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English Cocker Spaniels Information


A very gentle and friendly looking breed, the Cocker Spaniel, often called the American Cocker Spaniel, is a long haired breed with large, expressive eyes. The Cocker Spaniels has very long ears with lots of feathering and either a docked or natural tail. The Cocker Spaniel has a distinctive head with a broad skull and muzzle and a definite stop or division between the eyes and the muzzle. They are very muscular and compact in appearance with square hips and a deep chest for their size. A medium to small sized dog, they have long hair wavy, silky hair over the entire body but are often clipped and trimmed for easy of grooming. The coat can be any solid color or black and tan, parti-color or other patterns. The breed specifications are rather strict on allowable colors so be sure to check the Kennel Club or ACK regulations for acceptable options if you wish to show.


The Cocker Spaniel is an excellent companion dog for families, even those with very small children. They are considered to be very easy to train dogs although they should be properly socialized as puppies to avoid any fearfulness or timidity when they get older. The Cocker loves to run and play and will be an active participant in family activities. They are adaptable to being left alone for short periods of time but prefer to be with people rather than alone. They do well with other dogs and pets, and make excellent second dogs due to their calm nature.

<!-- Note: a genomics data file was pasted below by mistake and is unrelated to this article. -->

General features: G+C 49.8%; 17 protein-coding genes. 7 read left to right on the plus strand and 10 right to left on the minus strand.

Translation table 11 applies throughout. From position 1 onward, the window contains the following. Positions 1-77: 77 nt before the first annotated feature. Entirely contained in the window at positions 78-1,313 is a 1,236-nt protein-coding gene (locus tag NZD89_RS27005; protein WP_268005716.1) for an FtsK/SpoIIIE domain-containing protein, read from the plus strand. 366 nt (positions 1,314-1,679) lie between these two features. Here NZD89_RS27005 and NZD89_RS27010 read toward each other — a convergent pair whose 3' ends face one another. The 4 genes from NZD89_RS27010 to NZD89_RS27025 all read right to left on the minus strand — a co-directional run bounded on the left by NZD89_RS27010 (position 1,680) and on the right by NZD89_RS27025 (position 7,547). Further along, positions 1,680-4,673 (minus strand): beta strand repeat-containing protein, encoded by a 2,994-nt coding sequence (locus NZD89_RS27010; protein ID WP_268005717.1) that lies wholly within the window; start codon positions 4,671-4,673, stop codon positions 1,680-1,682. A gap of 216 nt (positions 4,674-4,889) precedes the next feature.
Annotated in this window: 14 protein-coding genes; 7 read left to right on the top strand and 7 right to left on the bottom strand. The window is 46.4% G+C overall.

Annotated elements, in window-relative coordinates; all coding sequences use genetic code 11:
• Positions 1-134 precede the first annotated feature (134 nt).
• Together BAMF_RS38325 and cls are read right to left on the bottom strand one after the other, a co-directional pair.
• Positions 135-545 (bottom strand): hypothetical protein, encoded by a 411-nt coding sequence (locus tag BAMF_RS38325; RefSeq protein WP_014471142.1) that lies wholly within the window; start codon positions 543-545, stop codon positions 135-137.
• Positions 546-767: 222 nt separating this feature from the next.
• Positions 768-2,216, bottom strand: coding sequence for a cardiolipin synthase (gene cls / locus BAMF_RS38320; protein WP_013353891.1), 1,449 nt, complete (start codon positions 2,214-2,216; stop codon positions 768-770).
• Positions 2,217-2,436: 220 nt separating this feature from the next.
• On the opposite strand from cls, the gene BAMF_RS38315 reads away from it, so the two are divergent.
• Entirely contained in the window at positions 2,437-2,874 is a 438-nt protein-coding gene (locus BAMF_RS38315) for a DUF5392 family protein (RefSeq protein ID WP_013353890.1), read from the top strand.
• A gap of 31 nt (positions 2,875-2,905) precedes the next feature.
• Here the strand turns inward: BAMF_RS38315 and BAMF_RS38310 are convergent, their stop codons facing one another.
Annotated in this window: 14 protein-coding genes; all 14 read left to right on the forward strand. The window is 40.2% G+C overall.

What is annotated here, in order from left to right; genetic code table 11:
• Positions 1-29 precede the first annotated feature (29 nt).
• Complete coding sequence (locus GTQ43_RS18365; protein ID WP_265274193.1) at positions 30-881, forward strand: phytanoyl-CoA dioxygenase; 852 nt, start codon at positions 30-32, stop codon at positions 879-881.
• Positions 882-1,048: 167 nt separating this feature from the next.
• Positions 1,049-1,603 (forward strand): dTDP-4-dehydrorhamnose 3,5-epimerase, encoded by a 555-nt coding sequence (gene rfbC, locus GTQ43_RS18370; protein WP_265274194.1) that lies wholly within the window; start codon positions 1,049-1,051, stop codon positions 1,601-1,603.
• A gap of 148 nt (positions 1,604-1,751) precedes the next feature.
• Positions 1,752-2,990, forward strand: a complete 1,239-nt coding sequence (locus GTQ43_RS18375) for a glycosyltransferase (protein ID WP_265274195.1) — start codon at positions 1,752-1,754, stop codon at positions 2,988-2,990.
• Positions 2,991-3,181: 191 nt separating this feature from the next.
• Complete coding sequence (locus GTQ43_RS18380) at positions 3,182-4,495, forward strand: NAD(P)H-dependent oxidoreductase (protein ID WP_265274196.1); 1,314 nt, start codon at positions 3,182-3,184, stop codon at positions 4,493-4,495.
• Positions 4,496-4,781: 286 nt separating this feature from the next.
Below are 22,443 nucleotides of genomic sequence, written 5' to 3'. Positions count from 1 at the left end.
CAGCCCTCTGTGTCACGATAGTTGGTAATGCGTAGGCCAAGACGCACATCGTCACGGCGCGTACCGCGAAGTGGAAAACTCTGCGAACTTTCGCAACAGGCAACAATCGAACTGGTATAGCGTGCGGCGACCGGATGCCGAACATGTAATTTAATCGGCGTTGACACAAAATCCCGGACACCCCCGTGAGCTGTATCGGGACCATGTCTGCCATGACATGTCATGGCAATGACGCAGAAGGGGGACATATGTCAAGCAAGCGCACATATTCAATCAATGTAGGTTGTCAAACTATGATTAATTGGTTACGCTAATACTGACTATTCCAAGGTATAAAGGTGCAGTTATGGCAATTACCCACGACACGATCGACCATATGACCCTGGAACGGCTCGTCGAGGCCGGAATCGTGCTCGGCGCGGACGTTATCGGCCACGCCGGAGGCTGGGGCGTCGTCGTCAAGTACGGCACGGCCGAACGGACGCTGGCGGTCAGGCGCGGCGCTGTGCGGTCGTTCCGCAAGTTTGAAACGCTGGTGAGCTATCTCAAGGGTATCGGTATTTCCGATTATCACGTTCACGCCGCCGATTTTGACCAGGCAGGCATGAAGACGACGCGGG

Grooming & Shedding

As with any longhaired breed the Cocker Spaniel requires regular daily grooming to keep the coat in tiptop condition. Clipping simplifies the grooming process and many owners clip through the warmer summer months. The Cocker is an average shedder throughout the year. Special care needs to be taken to keep the eyes and ears free from debris or bacterial infections.


The English Cocker Spaniel was brought to the United States in the late 1800's and the smaller variety of the breed was more desirable to the hunting conditions than the larger English Spaniel. The smaller dogs where bred by crossing the English Cocker Spaniel with a toy spaniel, or a very small English Cocker. The name "cocker" actually comes from the woodcock, a type of game bird that the breed was known for hunting. Cocker Spaniels are still used in hunting trial competitions but are more well known for their companionship. 

Health Issues

  • Major Concerns: glaucoma, cataracts, patellar luxation
  • Minor Concerns: hip dysplasia, entropion, ectropion, CHF (congestive heart failure), liver disease, cardiomyopathy, allergies
  • Occasionally seen: elbow dysplasia, gastric torsion
  • Suggested tests: DNA for phosphofructinase defiency, eye, hip, elbow, knee



 14-16 inches (36-38 cm)


 15-30 pounds (7-14 kg)


 12-15 years


Medium to high


Yes – with frequent, regular exercise



Young Children


Need exercise space


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